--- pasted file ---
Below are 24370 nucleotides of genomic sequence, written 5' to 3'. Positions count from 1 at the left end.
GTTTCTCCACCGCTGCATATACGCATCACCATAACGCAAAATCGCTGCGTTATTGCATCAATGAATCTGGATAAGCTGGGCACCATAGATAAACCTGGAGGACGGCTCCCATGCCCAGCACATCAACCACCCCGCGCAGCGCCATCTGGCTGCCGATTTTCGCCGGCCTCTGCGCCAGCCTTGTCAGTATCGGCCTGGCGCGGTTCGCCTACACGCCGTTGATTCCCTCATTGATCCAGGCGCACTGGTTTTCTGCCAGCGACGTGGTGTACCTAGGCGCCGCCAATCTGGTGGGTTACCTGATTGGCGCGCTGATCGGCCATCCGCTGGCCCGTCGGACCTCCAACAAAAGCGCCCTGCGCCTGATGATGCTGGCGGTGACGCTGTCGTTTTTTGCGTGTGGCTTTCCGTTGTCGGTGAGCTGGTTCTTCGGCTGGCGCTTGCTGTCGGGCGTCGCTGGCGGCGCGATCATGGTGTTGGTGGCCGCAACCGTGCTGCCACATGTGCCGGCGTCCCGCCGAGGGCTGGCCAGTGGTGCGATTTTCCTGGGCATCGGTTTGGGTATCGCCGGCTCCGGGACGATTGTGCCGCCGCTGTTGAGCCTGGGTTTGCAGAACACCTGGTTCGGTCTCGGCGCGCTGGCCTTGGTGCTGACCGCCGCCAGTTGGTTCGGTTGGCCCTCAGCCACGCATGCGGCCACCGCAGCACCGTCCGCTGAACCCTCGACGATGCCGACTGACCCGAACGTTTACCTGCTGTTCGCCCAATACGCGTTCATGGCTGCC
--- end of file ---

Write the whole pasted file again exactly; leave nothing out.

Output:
Below are 24370 nucleotides of genomic sequence, written 5' to 3'. Positions count from 1 at the left end.
GTTTCTCCACCGCTGCATATACGCATCACCATAACGCAAAATCGCTGCGTTATTGCATCAATGAATCTGGATAAGCTGGGCACCATAGATAAACCTGGAGGACGGCTCCCATGCCCAGCACATCAACCACCCCGCGCAGCGCCATCTGGCTGCCGATTTTCGCCGGCCTCTGCGCCAGCCTTGTCAGTATCGGCCTGGCGCGGTTCGCCTACACGCCGTTGATTCCCTCATTGATCCAGGCGCACTGGTTTTCTGCCAGCGACGTGGTGTACCTAGGCGCCGCCAATCTGGTGGGTTACCTGATTGGCGCGCTGATCGGCCATCCGCTGGCCCGTCGGACCTCCAACAAAAGCGCCCTGCGCCTGATGATGCTGGCGGTGACGCTGTCGTTTTTTGCGTGTGGCTTTCCGTTGTCGGTGAGCTGGTTCTTCGGCTGGCGCTTGCTGTCGGGCGTCGCTGGCGGCGCGATCATGGTGTTGGTGGCCGCAACCGTGCTGCCACATGTGCCGGCGTCCCGCCGAGGGCTGGCCAGTGGTGCGATTTTCCTGGGCATCGGTTTGGGTATCGCCGGCTCCGGGACGATTGTGCCGCCGCTGTTGAGCCTGGGTTTGCAGAACACCTGGTTCGGTCTCGGCGCGCTGGCCTTGGTGCTGACCGCCGCCAGTTGGTTCGGTTGGCCCTCAGCCACGCATGCGGCCACCGCAGCACCGTCCGCTGAACCCTCGACGATGCCGACTGACCCGAACGTTTACCTGCTGTTCGCCCAATACGCGTTCATGGCTGCC